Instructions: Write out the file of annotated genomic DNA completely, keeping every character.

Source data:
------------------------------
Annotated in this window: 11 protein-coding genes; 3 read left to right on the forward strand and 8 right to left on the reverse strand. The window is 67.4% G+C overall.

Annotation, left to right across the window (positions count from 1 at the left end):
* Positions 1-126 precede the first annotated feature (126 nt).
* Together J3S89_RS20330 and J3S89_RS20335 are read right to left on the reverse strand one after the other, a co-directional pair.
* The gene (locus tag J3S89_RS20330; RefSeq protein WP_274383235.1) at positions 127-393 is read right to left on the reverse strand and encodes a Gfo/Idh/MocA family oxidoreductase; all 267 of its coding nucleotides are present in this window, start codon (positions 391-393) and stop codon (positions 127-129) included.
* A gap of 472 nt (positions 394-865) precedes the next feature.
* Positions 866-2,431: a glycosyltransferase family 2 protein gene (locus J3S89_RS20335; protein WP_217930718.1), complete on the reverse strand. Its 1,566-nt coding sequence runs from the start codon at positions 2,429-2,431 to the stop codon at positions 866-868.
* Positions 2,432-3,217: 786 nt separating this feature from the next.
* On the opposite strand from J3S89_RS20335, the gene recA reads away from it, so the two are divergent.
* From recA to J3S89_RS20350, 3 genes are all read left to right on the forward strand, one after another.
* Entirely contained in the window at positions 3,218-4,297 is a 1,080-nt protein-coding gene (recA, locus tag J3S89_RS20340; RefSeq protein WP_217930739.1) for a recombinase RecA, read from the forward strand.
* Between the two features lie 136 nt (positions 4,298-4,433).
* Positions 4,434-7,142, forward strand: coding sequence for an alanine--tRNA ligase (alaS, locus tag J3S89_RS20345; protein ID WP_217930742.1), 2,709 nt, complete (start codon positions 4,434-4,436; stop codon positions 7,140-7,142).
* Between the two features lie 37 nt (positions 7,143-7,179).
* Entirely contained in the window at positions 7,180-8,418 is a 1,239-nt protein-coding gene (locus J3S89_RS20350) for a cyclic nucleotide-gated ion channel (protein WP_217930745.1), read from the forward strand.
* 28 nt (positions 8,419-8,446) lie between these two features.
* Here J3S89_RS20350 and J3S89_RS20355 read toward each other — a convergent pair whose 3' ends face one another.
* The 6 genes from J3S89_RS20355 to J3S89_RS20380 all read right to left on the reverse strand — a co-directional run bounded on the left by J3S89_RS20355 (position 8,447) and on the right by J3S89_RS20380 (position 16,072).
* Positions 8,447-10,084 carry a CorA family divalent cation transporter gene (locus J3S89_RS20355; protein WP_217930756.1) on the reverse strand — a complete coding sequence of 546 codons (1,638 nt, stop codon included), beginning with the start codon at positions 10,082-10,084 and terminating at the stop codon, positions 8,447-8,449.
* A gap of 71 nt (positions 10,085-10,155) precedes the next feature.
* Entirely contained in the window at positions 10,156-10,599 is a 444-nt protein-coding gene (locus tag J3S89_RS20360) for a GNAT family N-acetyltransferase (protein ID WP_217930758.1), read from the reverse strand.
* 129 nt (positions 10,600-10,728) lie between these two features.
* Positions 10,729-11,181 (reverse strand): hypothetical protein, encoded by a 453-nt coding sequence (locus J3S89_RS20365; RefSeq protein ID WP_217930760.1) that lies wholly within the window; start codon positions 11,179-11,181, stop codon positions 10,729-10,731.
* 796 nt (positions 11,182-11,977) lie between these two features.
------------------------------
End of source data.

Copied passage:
Annotated in this window: 11 protein-coding genes; 3 read left to right on the forward strand and 8 right to left on the reverse strand. The window is 67.4% G+C overall.

Annotation, left to right across the window (positions count from 1 at the left end):
* Positions 1-126 precede the first annotated feature (126 nt).
* Together J3S89_RS20330 and J3S89_RS20335 are read right to left on the reverse strand one after the other, a co-directional pair.
* The gene (locus tag J3S89_RS20330; RefSeq protein WP_274383235.1) at positions 127-393 is read right to left on the reverse strand and encodes a Gfo/Idh/MocA family oxidoreductase; all 267 of its coding nucleotides are present in this window, start codon (positions 391-393) and stop codon (positions 127-129) included.
* A gap of 472 nt (positions 394-865) precedes the next feature.
* Positions 866-2,431: a glycosyltransferase family 2 protein gene (locus J3S89_RS20335; protein WP_217930718.1), complete on the reverse strand. Its 1,566-nt coding sequence runs from the start codon at positions 2,429-2,431 to the stop codon at positions 866-868.
* Positions 2,432-3,217: 786 nt separating this feature from the next.
* On the opposite strand from J3S89_RS20335, the gene recA reads away from it, so the two are divergent.
* From recA to J3S89_RS20350, 3 genes are all read left to right on the forward strand, one after another.
* Entirely contained in the window at positions 3,218-4,297 is a 1,080-nt protein-coding gene (recA, locus tag J3S89_RS20340; RefSeq protein WP_217930739.1) for a recombinase RecA, read from the forward strand.
* Between the two features lie 136 nt (positions 4,298-4,433).
* Positions 4,434-7,142, forward strand: coding sequence for an alanine--tRNA ligase (alaS, locus tag J3S89_RS20345; protein ID WP_217930742.1), 2,709 nt, complete (start codon positions 4,434-4,436; stop codon positions 7,140-7,142).
* Between the two features lie 37 nt (positions 7,143-7,179).
* Entirely contained in the window at positions 7,180-8,418 is a 1,239-nt protein-coding gene (locus J3S89_RS20350) for a cyclic nucleotide-gated ion channel (protein WP_217930745.1), read from the forward strand.
* 28 nt (positions 8,419-8,446) lie between these two features.
* Here J3S89_RS20350 and J3S89_RS20355 read toward each other — a convergent pair whose 3' ends face one another.
* The 6 genes from J3S89_RS20355 to J3S89_RS20380 all read right to left on the reverse strand — a co-directional run bounded on the left by J3S89_RS20355 (position 8,447) and on the right by J3S89_RS20380 (position 16,072).
* Positions 8,447-10,084 carry a CorA family divalent cation transporter gene (locus J3S89_RS20355; protein WP_217930756.1) on the reverse strand — a complete coding sequence of 546 codons (1,638 nt, stop codon included), beginning with the start codon at positions 10,082-10,084 and terminating at the stop codon, positions 8,447-8,449.
* A gap of 71 nt (positions 10,085-10,155) precedes the next feature.
* Entirely contained in the window at positions 10,156-10,599 is a 444-nt protein-coding gene (locus tag J3S89_RS20360) for a GNAT family N-acetyltransferase (protein ID WP_217930758.1), read from the reverse strand.
* 129 nt (positions 10,600-10,728) lie between these two features.
* Positions 10,729-11,181 (reverse strand): hypothetical protein, encoded by a 453-nt coding sequence (locus J3S89_RS20365; RefSeq protein ID WP_217930760.1) that lies wholly within the window; start codon positions 11,179-11,181, stop codon positions 10,729-10,731.
* 796 nt (positions 11,182-11,977) lie between these two features.